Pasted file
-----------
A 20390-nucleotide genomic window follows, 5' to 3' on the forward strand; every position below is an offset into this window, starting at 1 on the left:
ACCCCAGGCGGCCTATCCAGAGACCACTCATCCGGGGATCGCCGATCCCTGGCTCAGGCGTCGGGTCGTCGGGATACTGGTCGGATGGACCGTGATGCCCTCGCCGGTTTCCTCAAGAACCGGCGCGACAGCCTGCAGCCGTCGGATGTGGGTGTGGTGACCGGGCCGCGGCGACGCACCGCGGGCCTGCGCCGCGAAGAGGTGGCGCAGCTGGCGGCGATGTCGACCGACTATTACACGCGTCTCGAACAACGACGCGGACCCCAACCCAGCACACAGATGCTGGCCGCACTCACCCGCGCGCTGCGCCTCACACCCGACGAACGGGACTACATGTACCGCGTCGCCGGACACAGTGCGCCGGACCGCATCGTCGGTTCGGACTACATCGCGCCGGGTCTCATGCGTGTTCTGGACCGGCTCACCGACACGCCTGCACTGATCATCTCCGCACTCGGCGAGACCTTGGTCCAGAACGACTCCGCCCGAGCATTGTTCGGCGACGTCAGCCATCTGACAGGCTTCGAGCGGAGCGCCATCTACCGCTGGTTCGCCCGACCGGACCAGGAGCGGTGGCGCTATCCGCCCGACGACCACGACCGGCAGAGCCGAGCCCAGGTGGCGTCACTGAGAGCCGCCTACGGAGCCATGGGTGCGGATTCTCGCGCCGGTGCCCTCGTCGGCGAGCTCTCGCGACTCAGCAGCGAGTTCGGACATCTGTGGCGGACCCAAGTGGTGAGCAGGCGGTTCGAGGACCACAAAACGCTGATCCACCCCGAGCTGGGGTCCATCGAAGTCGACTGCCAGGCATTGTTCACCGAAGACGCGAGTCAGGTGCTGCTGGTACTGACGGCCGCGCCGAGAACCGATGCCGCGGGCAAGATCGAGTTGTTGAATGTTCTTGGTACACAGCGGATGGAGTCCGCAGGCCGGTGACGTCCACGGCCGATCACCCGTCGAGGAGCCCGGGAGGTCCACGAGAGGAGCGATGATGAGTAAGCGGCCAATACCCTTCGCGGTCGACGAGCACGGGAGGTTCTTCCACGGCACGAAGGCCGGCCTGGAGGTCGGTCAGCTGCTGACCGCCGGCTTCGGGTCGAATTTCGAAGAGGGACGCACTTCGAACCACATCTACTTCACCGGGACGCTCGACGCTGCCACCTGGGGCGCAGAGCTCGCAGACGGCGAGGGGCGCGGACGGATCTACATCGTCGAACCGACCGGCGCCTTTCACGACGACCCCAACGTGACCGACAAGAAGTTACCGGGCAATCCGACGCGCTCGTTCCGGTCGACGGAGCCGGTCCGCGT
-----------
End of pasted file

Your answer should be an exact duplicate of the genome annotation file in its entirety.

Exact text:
A 20390-nucleotide genomic window follows, 5' to 3' on the forward strand; every position below is an offset into this window, starting at 1 on the left:
ACCCCAGGCGGCCTATCCAGAGACCACTCATCCGGGGATCGCCGATCCCTGGCTCAGGCGTCGGGTCGTCGGGATACTGGTCGGATGGACCGTGATGCCCTCGCCGGTTTCCTCAAGAACCGGCGCGACAGCCTGCAGCCGTCGGATGTGGGTGTGGTGACCGGGCCGCGGCGACGCACCGCGGGCCTGCGCCGCGAAGAGGTGGCGCAGCTGGCGGCGATGTCGACCGACTATTACACGCGTCTCGAACAACGACGCGGACCCCAACCCAGCACACAGATGCTGGCCGCACTCACCCGCGCGCTGCGCCTCACACCCGACGAACGGGACTACATGTACCGCGTCGCCGGACACAGTGCGCCGGACCGCATCGTCGGTTCGGACTACATCGCGCCGGGTCTCATGCGTGTTCTGGACCGGCTCACCGACACGCCTGCACTGATCATCTCCGCACTCGGCGAGACCTTGGTCCAGAACGACTCCGCCCGAGCATTGTTCGGCGACGTCAGCCATCTGACAGGCTTCGAGCGGAGCGCCATCTACCGCTGGTTCGCCCGACCGGACCAGGAGCGGTGGCGCTATCCGCCCGACGACCACGACCGGCAGAGCCGAGCCCAGGTGGCGTCACTGAGAGCCGCCTACGGAGCCATGGGTGCGGATTCTCGCGCCGGTGCCCTCGTCGGCGAGCTCTCGCGACTCAGCAGCGAGTTCGGACATCTGTGGCGGACCCAAGTGGTGAGCAGGCGGTTCGAGGACCACAAAACGCTGATCCACCCCGAGCTGGGGTCCATCGAAGTCGACTGCCAGGCATTGTTCACCGAAGACGCGAGTCAGGTGCTGCTGGTACTGACGGCCGCGCCGAGAACCGATGCCGCGGGCAAGATCGAGTTGTTGAATGTTCTTGGTACACAGCGGATGGAGTCCGCAGGCCGGTGACGTCCACGGCCGATCACCCGTCGAGGAGCCCGGGAGGTCCACGAGAGGAGCGATGATGAGTAAGCGGCCAATACCCTTCGCGGTCGACGAGCACGGGAGGTTCTTCCACGGCACGAAGGCCGGCCTGGAGGTCGGTCAGCTGCTGACCGCCGGCTTCGGGTCGAATTTCGAAGAGGGACGCACTTCGAACCACATCTACTTCACCGGGACGCTCGACGCTGCCACCTGGGGCGCAGAGCTCGCAGACGGCGAGGGGCGCGGACGGATCTACATCGTCGAACCGACCGGCGCCTTTCACGACGACCCCAACGTGACCGACAAGAAGTTACCGGGCAATCCGACGCGCTCGTTCCGGTCGACGGAGCCGGTCCGCGT